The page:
For how long is an Order of Protection good?

Once served, an Order of Protection is good for one year from the date the Order is served.

Additional Resources

Here is a link to the Maricopa County web page that explains orders of protection.  The web page includes an excellent video explaining what to expect on the day you file the petition.

https://www.superiorcourt.maricopa.gov/superiorcourt/protectiveordercenter/oop.asp

Final thoughts

The Maricopa County video ends with a very important statement.  “Please remember, the order is only a piece of paper. You must take steps to insure your safety be actively engaging in a safety plan.”

Comments:

QUESTIONS

  • When you have someone on Facebook making threats to you about a service you did for them and they didn't like it now they want to threaten you and go to places you're at to hurt you
  • If I try and get a restraining order for my 17 year old daughter against her boyfriend, can she deny it because she is 17 ?
  • Laws against organized community harassment?
  • On a Saturday night me and my ex got in a fight. It was nothing to big i thought. I went to bed and as I did i punched the wall and put a small hole in it. She slept on the couch. The next day i got up and she was not there. I called her to see where she was and she said that she wanted to separate. That was about 5pm on Sunday. We fought over the phone. I called her twice. Then about 8or9 the cops showed up and took my guns. Tuesday night they showed up again and kicked me out of my house and said she got a protection order against me. How is this possible? And it's for a year.
  • I was served with a protection order and had to leave my home. My girlfriend went by the house and noticed my roommate who had me served took my door off its hinges and stole my tools out of my room as well as the shed. What do I do?
  • For an Order of Protection to be filed, does there have to be an incident within the past 12 months or is long pattern of abuse sufficient?
  • What if somebody is harassing me and it is escalating to the point where he's trying to get me fired from my job? I tried to get an injunction against harassment, but the court turned me down. He, however, got an injunction against workplace harassment, and everything he told the court was a verifiable why. If I can't afford an attorney, what do I do when where do I turn? This person has done the same thing to multiple victims in multiple cities. He is also a scam artist with eight aliases. I can't find anyone to help me.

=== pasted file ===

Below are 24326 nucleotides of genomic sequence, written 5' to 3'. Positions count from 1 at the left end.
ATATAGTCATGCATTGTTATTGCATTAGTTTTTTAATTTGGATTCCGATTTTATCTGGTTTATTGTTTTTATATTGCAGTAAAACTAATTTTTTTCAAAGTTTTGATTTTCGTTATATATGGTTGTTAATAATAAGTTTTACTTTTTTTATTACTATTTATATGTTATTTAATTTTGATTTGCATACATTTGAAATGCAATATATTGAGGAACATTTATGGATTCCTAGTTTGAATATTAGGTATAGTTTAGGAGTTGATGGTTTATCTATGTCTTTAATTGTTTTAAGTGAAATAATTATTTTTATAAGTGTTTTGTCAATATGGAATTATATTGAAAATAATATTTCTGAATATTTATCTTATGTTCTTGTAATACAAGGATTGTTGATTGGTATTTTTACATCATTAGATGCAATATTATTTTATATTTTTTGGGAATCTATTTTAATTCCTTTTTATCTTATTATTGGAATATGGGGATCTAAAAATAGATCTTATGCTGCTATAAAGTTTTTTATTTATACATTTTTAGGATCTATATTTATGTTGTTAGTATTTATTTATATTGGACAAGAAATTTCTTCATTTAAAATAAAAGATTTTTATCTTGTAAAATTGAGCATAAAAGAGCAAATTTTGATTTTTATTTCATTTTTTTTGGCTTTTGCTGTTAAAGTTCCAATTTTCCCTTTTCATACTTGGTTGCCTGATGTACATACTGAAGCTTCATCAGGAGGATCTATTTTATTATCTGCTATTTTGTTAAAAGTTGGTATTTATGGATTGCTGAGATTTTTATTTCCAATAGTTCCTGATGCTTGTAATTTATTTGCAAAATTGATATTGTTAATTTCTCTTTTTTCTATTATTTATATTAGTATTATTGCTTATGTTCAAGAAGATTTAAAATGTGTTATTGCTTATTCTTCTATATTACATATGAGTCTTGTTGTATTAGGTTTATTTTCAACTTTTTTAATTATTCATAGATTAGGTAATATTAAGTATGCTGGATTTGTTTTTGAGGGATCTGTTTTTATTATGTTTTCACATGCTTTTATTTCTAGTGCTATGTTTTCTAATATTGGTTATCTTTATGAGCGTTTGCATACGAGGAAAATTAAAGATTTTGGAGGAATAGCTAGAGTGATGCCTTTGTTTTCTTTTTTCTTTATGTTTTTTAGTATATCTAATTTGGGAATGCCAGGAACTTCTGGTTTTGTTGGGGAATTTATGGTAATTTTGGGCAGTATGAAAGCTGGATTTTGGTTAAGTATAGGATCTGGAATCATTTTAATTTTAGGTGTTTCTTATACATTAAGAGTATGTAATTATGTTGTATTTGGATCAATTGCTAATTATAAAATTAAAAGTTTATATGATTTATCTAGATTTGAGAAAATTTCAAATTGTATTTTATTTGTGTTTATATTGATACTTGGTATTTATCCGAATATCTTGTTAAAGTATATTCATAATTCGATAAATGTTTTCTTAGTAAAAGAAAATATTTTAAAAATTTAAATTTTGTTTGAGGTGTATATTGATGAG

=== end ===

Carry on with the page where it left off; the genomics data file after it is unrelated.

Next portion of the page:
• What should I do if my ex still calls and texts me after the order of protection has been served? Can I call the police?
  • Is there a law or work on a law regarding couples involved in domestic violence requiring them to seek counseling separately. Or, more specifically, if doing counseling with a couple when domestic violence is apparent, are therapists then required to refer to separate therapists for the individuals of the couple?
  • I was contacted by the Sheriffs dept. and told an Order of Protection was served to me the past April. I was never served any documents or aware of this. How may I get a record (copy) of this service?

STORIES

  • I just helped my mother, age 89, deal with her Medicare HMO. . .
  • He told me that I could actually get all the money I needed by using my home as collateral. . .
  • I just helped my mother, age 89, deal with her Medicare HMO. . .

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OTHER LEGAL RESOURCES

  • State Bar of Arizona
    www.azbar.org
  • Maricopa County Bar
    www.maricopabar.org
    Referral number 602-257-4434
  • Pima County Bar
    www.pimacountybar.org
    Referral number 520-623-4625
  • National Domestic Violence Hotline
    800-799-7233